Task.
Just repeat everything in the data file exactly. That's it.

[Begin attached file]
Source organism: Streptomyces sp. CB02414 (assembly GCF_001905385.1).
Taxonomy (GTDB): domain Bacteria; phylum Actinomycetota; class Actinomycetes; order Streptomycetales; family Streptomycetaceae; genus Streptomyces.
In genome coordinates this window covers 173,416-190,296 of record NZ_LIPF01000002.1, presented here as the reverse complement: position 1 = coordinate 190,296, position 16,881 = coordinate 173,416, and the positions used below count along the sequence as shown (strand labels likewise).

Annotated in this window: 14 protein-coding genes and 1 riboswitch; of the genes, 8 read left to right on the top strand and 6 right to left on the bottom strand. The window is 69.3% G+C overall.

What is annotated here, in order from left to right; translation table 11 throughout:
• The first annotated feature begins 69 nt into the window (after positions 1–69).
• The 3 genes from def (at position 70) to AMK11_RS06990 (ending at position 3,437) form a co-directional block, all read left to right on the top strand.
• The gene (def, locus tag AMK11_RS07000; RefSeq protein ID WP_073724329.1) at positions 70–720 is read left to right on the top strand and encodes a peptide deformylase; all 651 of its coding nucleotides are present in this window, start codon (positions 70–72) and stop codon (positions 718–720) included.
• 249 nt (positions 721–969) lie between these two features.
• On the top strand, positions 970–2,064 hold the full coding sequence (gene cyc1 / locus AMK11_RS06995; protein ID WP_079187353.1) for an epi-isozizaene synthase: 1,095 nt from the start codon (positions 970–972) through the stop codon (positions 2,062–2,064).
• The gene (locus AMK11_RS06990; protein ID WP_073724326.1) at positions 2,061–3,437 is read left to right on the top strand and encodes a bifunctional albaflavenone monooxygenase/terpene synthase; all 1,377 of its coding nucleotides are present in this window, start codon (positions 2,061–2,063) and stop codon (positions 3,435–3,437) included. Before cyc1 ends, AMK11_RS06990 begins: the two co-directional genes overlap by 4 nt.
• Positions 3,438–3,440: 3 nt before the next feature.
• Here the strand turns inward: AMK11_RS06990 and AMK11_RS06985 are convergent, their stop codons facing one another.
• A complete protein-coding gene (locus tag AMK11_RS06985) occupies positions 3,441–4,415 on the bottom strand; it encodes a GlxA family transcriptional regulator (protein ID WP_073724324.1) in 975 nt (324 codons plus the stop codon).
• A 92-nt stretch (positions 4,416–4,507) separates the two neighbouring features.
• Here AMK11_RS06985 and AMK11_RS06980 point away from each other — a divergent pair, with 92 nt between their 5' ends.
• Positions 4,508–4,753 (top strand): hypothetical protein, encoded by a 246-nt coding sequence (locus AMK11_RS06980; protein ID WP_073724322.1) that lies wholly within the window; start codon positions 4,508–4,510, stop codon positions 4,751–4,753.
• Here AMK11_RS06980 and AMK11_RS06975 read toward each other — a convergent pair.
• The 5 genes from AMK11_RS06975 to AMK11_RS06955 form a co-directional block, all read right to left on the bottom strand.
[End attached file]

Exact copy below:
Source organism: Streptomyces sp. CB02414 (assembly GCF_001905385.1).
Taxonomy (GTDB): domain Bacteria; phylum Actinomycetota; class Actinomycetes; order Streptomycetales; family Streptomycetaceae; genus Streptomyces.
In genome coordinates this window covers 173,416-190,296 of record NZ_LIPF01000002.1, presented here as the reverse complement: position 1 = coordinate 190,296, position 16,881 = coordinate 173,416, and the positions used below count along the sequence as shown (strand labels likewise).

Annotated in this window: 14 protein-coding genes and 1 riboswitch; of the genes, 8 read left to right on the top strand and 6 right to left on the bottom strand. The window is 69.3% G+C overall.

What is annotated here, in order from left to right; translation table 11 throughout:
• The first annotated feature begins 69 nt into the window (after positions 1–69).
• The 3 genes from def (at position 70) to AMK11_RS06990 (ending at position 3,437) form a co-directional block, all read left to right on the top strand.
• The gene (def, locus tag AMK11_RS07000; RefSeq protein ID WP_073724329.1) at positions 70–720 is read left to right on the top strand and encodes a peptide deformylase; all 651 of its coding nucleotides are present in this window, start codon (positions 70–72) and stop codon (positions 718–720) included.
• 249 nt (positions 721–969) lie between these two features.
• On the top strand, positions 970–2,064 hold the full coding sequence (gene cyc1 / locus AMK11_RS06995; protein ID WP_079187353.1) for an epi-isozizaene synthase: 1,095 nt from the start codon (positions 970–972) through the stop codon (positions 2,062–2,064).
• The gene (locus AMK11_RS06990; protein ID WP_073724326.1) at positions 2,061–3,437 is read left to right on the top strand and encodes a bifunctional albaflavenone monooxygenase/terpene synthase; all 1,377 of its coding nucleotides are present in this window, start codon (positions 2,061–2,063) and stop codon (positions 3,435–3,437) included. Before cyc1 ends, AMK11_RS06990 begins: the two co-directional genes overlap by 4 nt.
• Positions 3,438–3,440: 3 nt before the next feature.
• Here the strand turns inward: AMK11_RS06990 and AMK11_RS06985 are convergent, their stop codons facing one another.
• A complete protein-coding gene (locus tag AMK11_RS06985) occupies positions 3,441–4,415 on the bottom strand; it encodes a GlxA family transcriptional regulator (protein ID WP_073724324.1) in 975 nt (324 codons plus the stop codon).
• A 92-nt stretch (positions 4,416–4,507) separates the two neighbouring features.
• Here AMK11_RS06985 and AMK11_RS06980 point away from each other — a divergent pair, with 92 nt between their 5' ends.
• Positions 4,508–4,753 (top strand): hypothetical protein, encoded by a 246-nt coding sequence (locus AMK11_RS06980; protein ID WP_073724322.1) that lies wholly within the window; start codon positions 4,508–4,510, stop codon positions 4,751–4,753.
• Here AMK11_RS06980 and AMK11_RS06975 read toward each other — a convergent pair.
• The 5 genes from AMK11_RS06975 to AMK11_RS06955 form a co-directional block, all read right to left on the bottom strand.